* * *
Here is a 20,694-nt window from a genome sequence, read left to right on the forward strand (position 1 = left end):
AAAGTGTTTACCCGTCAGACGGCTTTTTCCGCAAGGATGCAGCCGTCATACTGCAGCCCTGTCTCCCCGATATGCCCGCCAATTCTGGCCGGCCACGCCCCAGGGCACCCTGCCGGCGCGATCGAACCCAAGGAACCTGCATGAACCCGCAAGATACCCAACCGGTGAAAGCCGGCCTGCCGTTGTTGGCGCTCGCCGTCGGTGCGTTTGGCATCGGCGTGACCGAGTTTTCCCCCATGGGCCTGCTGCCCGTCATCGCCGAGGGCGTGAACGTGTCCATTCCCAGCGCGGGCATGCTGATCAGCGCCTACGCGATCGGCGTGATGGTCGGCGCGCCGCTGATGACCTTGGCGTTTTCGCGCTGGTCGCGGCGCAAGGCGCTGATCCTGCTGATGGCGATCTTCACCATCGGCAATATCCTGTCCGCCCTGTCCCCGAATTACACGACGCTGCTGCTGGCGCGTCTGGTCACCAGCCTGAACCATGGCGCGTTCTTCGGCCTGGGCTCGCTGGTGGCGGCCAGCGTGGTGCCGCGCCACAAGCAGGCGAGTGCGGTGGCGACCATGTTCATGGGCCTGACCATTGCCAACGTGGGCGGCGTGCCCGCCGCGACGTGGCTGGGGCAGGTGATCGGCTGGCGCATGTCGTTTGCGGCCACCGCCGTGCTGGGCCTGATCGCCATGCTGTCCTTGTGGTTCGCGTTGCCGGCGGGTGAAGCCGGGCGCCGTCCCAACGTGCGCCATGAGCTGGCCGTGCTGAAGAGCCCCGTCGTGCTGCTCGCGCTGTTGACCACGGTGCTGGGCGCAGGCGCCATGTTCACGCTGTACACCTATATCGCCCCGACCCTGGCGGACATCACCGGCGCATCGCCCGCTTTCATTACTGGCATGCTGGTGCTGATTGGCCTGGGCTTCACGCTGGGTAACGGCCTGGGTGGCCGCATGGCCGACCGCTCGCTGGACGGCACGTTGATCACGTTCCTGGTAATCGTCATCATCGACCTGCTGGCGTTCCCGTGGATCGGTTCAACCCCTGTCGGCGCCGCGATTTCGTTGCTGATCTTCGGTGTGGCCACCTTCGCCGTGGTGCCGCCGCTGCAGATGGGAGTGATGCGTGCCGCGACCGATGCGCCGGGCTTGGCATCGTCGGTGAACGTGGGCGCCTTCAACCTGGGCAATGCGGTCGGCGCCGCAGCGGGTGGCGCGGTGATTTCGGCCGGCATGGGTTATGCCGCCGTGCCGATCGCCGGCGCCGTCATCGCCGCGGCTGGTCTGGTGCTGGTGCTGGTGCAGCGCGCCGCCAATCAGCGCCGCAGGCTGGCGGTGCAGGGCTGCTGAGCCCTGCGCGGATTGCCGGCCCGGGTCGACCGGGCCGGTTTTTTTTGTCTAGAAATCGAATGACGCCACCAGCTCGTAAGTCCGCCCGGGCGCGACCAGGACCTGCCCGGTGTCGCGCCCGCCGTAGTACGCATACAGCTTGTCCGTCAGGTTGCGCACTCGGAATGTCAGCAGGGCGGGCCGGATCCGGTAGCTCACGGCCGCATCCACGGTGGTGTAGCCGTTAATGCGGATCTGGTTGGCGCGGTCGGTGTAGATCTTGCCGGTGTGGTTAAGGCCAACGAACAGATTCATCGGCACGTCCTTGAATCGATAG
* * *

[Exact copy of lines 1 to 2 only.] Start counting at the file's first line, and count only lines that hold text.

Here is a 20,694-nt window from a genome sequence, read left to right on the forward strand (position 1 = left end):
AAAGTGTTTACCCGTCAGACGGCTTTTTCCGCAAGGATGCAGCCGTCATACTGCAGCCCTGTCTCCCCGATATGCCCGCCAATTCTGGCCGGCCACGCCCCAGGGCACCCTGCCGGCGCGATCGAACCCAAGGAACCTGCATGAACCCGCAAGATACCCAACCGGTGAAAGCCGGCCTGCCGTTGTTGGCGCTCGCCGTCGGTGCGTTTGGCATCGGCGTGACCGAGTTTTCCCCCATGGGCCTGCTGCCCGTCATCGCCGAGGGCGTGAACGTGTCCATTCCCAGCGCGGGCATGCTGATCAGCGCCTACGCGATCGGCGTGATGGTCGGCGCGCCGCTGATGACCTTGGCGTTTTCGCGCTGGTCGCGGCGCAAGGCGCTGATCCTGCTGATGGCGATCTTCACCATCGGCAATATCCTGTCCGCCCTGTCCCCGAATTACACGACGCTGCTGCTGGCGCGTCTGGTCACCAGCCTGAACCATGGCGCGTTCTTCGGCCTGGGCTCGCTGGTGGCGGCCAGCGTGGTGCCGCGCCACAAGCAGGCGAGTGCGGTGGCGACCATGTTCATGGGCCTGACCATTGCCAACGTGGGCGGCGTGCCCGCCGCGACGTGGCTGGGGCAGGTGATCGGCTGGCGCATGTCGTTTGCGGCCACCGCCGTGCTGGGCCTGATCGCCATGCTGTCCTTGTGGTTCGCGTTGCCGGCGGGTGAAGCCGGGCGCCGTCCCAACGTGCGCCATGAGCTGGCCGTGCTGAAGAGCCCCGTCGTGCTGCTCGCGCTGTTGACCACGGTGCTGGGCGCAGGCGCCATGTTCACGCTGTACACCTATATCGCCCCGACCCTGGCGGACATCACCGGCGCATCGCCCGCTTTCATTACTGGCATGCTGGTGCTGATTGGCCTGGGCTTCACGCTGGGTAACGGCCTGGGTGGCCGCATGGCCGACCGCTCGCTGGACGGCACGTTGATCACGTTCCTGGTAATCGTCATCATCGACCTGCTGGCGTTCCCGTGGATCGGTTCAACCCCTGTCGGCGCCGCGATTTCGTTGCTGATCTTCGGTGTGGCCACCTTCGCCGTGGTGCCGCCGCTGCAGATGGGAGTGATGCGTGCCGCGACCGATGCGCCGGGCTTGGCATCGTCGGTGAACGTGGGCGCCTTCAACCTGGGCAATGCGGTCGGCGCCGCAGCGGGTGGCGCGGTGATTTCGGCCGGCATGGGTTATGCCGCCGTGCCGATCGCCGGCGCCGTCATCGCCGCGGCTGGTCTGGTGCTGGTGCTGGTGCAGCGCGCCGCCAATCAGCGCCGCAGGCTGGCGGTGCAGGGCTGCTGAGCCCTGCGCGGATTGCCGGCCCGGGTCGACCGGGCCGGTTTTTTTTGTCTAGAAATCGAATGACGCCACCAGCTCGTAAGTCCGCCCGGGCGCGACCAGGACCTGCCCGGTGTCGCGCCCGCCGTAGTACGCATACAGCTTGTCCGTCAGGTTGCGCACTCGGAATGTCAGCAGGGCGGGCCGGATCCGGTAGCTCACGGCCGCATCCACGGTGGTGTAGCCGTTAATGCGGATCTGGTTGGCGCGGTCGGTGTAGATCTTGCCGGTGTGGTTAAGGCCAACGAACAGATTCATCGGCACGTCCTTGAATCGATAG